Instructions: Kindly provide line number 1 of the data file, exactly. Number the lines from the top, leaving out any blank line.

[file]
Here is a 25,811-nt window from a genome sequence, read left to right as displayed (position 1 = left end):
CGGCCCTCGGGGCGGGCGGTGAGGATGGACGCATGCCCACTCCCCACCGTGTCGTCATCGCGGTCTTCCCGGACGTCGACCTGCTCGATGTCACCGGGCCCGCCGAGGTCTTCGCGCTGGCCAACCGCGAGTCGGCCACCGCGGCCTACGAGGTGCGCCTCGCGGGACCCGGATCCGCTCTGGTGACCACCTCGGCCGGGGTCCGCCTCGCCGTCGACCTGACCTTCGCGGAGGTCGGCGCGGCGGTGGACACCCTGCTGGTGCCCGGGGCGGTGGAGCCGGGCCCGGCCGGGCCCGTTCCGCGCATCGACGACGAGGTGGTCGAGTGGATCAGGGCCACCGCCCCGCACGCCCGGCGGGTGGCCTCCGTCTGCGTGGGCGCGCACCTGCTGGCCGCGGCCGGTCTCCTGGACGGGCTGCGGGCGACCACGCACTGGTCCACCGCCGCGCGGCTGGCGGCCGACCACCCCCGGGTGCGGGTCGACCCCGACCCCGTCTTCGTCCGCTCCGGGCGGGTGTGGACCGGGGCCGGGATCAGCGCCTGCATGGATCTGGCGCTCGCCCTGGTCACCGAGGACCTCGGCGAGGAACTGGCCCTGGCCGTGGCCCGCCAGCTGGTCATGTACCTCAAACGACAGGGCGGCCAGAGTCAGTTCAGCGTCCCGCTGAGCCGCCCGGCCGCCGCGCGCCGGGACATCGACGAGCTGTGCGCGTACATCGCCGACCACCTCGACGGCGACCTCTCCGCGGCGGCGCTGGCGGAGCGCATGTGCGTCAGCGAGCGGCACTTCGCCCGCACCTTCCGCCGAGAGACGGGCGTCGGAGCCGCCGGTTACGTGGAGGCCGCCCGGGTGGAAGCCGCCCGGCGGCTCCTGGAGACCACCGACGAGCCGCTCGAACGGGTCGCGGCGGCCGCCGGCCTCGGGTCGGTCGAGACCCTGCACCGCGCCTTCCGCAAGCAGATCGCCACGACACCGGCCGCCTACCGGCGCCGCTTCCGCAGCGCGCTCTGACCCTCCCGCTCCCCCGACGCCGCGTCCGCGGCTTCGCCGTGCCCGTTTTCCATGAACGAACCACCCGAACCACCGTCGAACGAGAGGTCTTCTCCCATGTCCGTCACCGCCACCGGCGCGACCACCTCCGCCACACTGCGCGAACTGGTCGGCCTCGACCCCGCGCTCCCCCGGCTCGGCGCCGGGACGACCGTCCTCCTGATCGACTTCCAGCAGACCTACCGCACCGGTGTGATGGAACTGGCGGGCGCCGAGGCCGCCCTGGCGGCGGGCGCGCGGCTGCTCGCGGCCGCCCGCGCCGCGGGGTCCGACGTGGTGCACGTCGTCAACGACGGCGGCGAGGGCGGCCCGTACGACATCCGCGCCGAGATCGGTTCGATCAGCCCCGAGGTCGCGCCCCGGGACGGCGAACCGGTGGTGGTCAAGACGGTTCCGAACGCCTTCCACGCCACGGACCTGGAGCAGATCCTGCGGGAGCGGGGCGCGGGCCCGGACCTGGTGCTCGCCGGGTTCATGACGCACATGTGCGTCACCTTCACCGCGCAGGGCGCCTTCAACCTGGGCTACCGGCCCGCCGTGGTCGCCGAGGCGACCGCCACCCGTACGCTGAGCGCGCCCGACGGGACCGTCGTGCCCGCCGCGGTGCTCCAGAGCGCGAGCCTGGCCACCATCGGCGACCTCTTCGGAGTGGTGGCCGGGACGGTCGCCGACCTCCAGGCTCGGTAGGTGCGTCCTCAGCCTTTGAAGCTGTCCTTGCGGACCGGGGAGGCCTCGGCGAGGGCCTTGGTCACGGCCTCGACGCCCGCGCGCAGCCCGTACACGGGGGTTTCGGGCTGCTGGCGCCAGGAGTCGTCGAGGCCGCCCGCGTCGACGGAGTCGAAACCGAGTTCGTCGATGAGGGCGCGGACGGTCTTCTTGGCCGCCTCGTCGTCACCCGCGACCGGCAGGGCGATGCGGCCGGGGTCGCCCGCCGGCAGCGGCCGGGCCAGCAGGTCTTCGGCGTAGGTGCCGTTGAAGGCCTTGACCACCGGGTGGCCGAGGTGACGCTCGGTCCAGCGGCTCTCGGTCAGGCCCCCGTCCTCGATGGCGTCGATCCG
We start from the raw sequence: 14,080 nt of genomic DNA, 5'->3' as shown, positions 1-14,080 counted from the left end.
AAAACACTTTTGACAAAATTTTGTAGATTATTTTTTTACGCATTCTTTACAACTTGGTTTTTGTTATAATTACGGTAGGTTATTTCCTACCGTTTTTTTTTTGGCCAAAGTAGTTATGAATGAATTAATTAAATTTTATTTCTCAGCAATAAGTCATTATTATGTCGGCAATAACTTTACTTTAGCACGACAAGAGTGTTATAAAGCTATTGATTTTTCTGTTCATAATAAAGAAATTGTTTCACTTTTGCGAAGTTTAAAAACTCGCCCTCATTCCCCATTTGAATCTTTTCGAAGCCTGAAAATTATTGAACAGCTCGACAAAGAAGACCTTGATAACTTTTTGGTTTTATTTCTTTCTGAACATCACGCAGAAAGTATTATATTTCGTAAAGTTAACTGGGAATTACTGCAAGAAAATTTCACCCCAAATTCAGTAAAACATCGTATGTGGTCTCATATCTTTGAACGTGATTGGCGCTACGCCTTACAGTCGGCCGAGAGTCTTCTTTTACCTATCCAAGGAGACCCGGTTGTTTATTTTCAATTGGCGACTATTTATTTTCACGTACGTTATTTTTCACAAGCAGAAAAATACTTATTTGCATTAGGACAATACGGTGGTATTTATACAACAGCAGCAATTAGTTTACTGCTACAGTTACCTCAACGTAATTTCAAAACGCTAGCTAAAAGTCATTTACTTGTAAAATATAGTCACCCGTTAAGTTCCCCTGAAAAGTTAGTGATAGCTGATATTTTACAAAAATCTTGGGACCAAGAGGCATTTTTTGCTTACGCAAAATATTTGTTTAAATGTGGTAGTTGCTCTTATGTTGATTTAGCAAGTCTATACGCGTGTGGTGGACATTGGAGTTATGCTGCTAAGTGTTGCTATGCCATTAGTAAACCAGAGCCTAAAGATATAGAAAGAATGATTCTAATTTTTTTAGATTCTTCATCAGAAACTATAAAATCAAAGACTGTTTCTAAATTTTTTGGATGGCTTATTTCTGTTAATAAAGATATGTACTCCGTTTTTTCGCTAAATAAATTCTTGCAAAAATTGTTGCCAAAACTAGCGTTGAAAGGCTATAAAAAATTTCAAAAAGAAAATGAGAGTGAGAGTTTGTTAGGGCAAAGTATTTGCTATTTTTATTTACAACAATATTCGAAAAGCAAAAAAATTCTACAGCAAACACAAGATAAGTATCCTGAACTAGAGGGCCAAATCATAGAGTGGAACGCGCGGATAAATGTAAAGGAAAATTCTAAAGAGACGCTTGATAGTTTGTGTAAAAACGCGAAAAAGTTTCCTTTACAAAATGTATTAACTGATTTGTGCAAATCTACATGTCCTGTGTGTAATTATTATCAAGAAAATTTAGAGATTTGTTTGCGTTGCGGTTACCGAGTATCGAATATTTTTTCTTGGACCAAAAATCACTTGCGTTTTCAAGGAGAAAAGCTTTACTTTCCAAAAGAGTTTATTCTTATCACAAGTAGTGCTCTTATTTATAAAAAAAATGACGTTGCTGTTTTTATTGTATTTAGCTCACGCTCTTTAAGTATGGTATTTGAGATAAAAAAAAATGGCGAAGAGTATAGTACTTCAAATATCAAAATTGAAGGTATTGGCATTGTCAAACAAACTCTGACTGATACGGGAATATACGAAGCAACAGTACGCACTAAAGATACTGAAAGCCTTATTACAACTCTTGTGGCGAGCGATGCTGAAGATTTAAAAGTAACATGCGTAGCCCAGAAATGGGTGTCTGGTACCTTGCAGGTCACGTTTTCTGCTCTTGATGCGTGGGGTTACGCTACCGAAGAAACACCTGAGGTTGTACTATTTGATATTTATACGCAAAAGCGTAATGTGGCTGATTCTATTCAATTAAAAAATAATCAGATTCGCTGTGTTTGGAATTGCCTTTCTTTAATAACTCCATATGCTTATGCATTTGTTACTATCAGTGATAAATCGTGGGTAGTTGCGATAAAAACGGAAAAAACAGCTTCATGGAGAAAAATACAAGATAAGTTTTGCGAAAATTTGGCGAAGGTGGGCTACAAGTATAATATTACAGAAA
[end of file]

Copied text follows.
Here is a 25,811-nt window from a genome sequence, read left to right as displayed (position 1 = left end):